Oh, Those Hormones!
Being pregnant and having a pimple—or three—on your chin is one surefire way to draw attention to the fact that your hormones are in flux, and to leave you feeling a little more uncomfortable on top of it all. Hormone levels during pregnancy elevate, and two of the things believed to be the result of this are skin changes and acne.
According to a report in the Archives of Dermatology, up to 65 percent of the women surveyed believe there was a change in their acne during their pregnancies. The interesting thing, however, is that not all women suffered from more acne during pregnancy. They found that around 41 percent of the women reported that their acne improved while they were pregnant, while only 29 percent believed that it got worse.
It is believed that up to a third of all women have worsened acne while they are pregnant. This leaves a lot of women wondering why, what they can do to get rid of it and whether there’s a way to prevent it from happening in the first place.
Why Acne Becomes Visible
According to the Journal of Investigative Dermatology, it’s believed that the sebaceous glands are activated to grow and produce sebum (oil) with either increased male hormone or increased sensitivity of the androgen receptors on sebocytes (oil-making cells in our hair follicles). While all women make some androgens in their ovaries and adrenal glands, the hormonal balance during pregnancy can be altered to make more male hormones, to increase the sensitivity of the hormone receptors or both.
“Unfortunately, just making more oil is not enough to cause acne, so the story becomes more complex,” says Dr. Lawrence Mark, assistant professor of dermatology at Indiana University’s School of Medicine. “For reasons not yet known, the skin around hair follicles (maybe also hormonally related) does not slough off as well, and this causes a clog in the hair follicle pore (blackheads and whiteheads).”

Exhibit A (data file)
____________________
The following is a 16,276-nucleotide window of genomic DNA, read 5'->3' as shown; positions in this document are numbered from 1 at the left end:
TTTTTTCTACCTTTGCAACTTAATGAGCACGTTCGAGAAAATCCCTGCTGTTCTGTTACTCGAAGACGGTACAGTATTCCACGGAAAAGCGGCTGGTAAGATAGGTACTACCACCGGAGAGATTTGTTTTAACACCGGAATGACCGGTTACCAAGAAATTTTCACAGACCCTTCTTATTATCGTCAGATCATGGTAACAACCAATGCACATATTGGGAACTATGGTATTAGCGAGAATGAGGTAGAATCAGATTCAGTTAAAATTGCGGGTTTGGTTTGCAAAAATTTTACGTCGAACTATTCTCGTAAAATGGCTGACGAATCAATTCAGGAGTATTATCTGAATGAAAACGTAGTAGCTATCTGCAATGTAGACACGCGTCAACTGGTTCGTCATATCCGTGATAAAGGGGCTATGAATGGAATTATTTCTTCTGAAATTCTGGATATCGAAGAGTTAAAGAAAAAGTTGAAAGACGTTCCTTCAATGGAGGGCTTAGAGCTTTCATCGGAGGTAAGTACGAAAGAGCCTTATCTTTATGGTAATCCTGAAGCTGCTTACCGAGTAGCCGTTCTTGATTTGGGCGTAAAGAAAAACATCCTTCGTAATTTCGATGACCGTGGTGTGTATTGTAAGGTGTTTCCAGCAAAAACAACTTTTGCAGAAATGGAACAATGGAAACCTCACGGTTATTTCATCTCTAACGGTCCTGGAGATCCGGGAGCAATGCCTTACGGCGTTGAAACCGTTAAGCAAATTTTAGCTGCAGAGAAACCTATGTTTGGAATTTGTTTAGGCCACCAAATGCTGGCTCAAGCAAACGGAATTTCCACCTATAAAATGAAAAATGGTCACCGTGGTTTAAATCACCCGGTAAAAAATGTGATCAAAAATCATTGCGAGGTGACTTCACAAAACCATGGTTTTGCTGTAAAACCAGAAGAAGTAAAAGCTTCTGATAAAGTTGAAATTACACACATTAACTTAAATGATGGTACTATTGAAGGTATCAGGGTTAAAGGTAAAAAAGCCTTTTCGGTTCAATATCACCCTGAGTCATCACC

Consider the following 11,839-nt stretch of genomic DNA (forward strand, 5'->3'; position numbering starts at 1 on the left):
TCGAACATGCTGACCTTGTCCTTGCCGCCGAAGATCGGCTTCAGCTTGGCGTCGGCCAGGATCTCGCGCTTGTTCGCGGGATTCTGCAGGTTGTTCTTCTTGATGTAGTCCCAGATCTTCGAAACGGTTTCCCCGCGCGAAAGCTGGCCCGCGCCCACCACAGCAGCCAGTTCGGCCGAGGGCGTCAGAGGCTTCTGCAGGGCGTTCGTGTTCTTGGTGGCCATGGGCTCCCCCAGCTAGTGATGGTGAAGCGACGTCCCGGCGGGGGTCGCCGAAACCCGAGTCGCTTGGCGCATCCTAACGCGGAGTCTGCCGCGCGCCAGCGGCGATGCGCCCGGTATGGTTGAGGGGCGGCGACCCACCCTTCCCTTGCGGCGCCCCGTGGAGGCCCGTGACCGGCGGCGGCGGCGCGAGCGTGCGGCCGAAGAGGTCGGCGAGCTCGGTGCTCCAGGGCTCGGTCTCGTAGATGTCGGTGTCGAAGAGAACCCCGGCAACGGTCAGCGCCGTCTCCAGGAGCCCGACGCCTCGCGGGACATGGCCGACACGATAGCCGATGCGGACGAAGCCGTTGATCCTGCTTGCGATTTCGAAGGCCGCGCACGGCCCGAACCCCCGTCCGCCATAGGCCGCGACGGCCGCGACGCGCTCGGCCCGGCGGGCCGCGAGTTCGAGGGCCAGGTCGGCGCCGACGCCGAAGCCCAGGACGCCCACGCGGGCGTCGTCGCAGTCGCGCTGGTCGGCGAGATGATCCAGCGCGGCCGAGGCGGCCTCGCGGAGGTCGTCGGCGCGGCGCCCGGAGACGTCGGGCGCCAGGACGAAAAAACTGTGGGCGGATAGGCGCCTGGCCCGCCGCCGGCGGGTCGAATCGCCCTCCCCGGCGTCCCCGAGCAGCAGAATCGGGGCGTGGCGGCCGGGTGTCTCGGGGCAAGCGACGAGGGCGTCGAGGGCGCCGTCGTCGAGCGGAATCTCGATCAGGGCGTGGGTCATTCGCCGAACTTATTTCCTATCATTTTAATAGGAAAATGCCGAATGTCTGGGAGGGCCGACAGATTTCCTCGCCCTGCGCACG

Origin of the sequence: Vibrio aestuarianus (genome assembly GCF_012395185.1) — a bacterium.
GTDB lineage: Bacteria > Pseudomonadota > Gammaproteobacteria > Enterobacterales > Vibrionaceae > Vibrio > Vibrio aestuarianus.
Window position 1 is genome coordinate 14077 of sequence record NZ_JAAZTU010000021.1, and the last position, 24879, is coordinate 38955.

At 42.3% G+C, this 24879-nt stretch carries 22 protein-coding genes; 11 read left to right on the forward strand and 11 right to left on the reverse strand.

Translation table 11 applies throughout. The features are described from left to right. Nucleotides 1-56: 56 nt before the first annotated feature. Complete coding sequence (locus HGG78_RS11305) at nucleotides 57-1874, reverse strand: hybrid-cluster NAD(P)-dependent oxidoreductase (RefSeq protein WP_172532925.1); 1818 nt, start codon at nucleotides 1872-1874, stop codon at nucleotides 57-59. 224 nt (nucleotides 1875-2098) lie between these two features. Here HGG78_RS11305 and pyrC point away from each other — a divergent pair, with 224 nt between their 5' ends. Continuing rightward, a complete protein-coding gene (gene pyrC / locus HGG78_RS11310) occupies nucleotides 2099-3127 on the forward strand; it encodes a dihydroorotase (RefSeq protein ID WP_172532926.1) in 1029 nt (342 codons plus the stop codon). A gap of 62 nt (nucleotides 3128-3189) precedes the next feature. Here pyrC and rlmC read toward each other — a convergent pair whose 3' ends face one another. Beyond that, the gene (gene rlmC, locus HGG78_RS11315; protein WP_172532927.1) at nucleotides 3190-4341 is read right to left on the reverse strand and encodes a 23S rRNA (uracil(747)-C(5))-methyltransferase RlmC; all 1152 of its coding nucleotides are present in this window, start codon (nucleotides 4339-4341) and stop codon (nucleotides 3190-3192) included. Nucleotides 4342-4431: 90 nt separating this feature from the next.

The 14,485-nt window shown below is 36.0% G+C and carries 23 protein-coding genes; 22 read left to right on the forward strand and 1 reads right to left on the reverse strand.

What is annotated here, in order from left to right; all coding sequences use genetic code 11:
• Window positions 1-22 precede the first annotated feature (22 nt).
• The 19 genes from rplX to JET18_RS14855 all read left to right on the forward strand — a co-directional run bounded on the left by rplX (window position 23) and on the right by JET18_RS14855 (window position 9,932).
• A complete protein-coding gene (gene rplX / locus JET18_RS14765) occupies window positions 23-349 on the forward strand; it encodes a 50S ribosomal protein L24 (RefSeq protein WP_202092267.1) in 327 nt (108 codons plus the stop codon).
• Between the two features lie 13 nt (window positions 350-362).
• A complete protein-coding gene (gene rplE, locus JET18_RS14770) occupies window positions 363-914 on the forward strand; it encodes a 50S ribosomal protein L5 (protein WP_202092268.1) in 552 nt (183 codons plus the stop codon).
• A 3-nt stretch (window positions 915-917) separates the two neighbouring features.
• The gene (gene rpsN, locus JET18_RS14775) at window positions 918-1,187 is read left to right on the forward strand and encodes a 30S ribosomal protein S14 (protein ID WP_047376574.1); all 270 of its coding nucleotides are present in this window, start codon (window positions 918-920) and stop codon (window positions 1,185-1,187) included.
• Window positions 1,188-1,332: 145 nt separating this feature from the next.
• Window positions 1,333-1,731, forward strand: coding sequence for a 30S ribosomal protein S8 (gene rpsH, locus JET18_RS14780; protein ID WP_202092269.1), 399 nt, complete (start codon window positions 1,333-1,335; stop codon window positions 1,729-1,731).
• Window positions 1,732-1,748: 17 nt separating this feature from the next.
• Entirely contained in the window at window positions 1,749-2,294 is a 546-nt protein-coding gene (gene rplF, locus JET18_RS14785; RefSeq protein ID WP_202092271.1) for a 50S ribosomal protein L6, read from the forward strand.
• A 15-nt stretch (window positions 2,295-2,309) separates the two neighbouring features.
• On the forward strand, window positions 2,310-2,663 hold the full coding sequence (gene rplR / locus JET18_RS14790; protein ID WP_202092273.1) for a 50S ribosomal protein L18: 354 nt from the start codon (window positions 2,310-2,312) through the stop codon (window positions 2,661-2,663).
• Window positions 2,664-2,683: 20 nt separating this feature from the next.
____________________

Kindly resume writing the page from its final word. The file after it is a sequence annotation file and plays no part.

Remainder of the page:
When this happens, he explains, the sebum backs up and is eaten by normal bacteria living on the skin. An irritation, or inflamed red bump, is the result. When this happens, there is a further immune reaction in the inflammatory cells that leads to pus bump formation.
A lot of people take prescription medications for acne, even prior to pregnancy. It’s important to know if it’s safe to continue taking it once you are pregnant. That’s one of the first things you should discuss with your healthcare provider, so that he or she can evaluate whether it’s something that could harm the baby. Some acne medications are believed to be linked to birth defects.
According to the American Pregnancy Association, up to 35 percent of infants born to women exposed to the prescription drug Accutane during the first trimester of pregnancy have birth defects, and there is an increased risk of miscarriage and infant death. These birth defects include such things as central nervous system defects, heart defects, and craniofacial defects.
Another popular prescription acne medication, Tetracycline, is thought to be linked to inhibiting bone growth and discoloring the teeth of the fetus. Retin-A, another such medication, carries warnings about use during or prior to becoming pregnant. To be on the safe side, it’s best to speak to your healthcare provider about any prescription and non-prescription acne treatments before and during pregnancy.
“Once acne occurs, prescription treatments are usually limited, due to concern over possible ill effects to the fetus,” Dr. Mark says. “I typically urge patients not to consider aggressive treatment while pregnant, as the problem will only last for a limited number of months.”
An Ounce of Prevention
So what can you do ahead of time, in order to avoid having acne problems during pregnancy? Not a whole lot. But there are some things that may make it a little better. Start by gently washing your face each day with a very mild soap and patting it dry with a towel. Look for makeup that won’t clog your pores, and be sure to wash it off before you go to bed every night.
“There is no specific prevention, other than gentle skin cleansing and avoiding heavily occlusive (pore-clogging) makeups, facial moisturizers, and medicaments,” Dr. Mark says. “I tell patients with active acne to avoid abrasive cleaners, since these can cause micro-cuts in the skin, which may worsen the inflammatory reaction of acne. This includes dermabrasion and micro-dermabrasion. Safe over-the-counter methods usually include continued use of gentle facial cleansers, astringents, low-concentration benzoyl peroxide washes, salicylic acid facial washes, and green-tinted cover-ups.”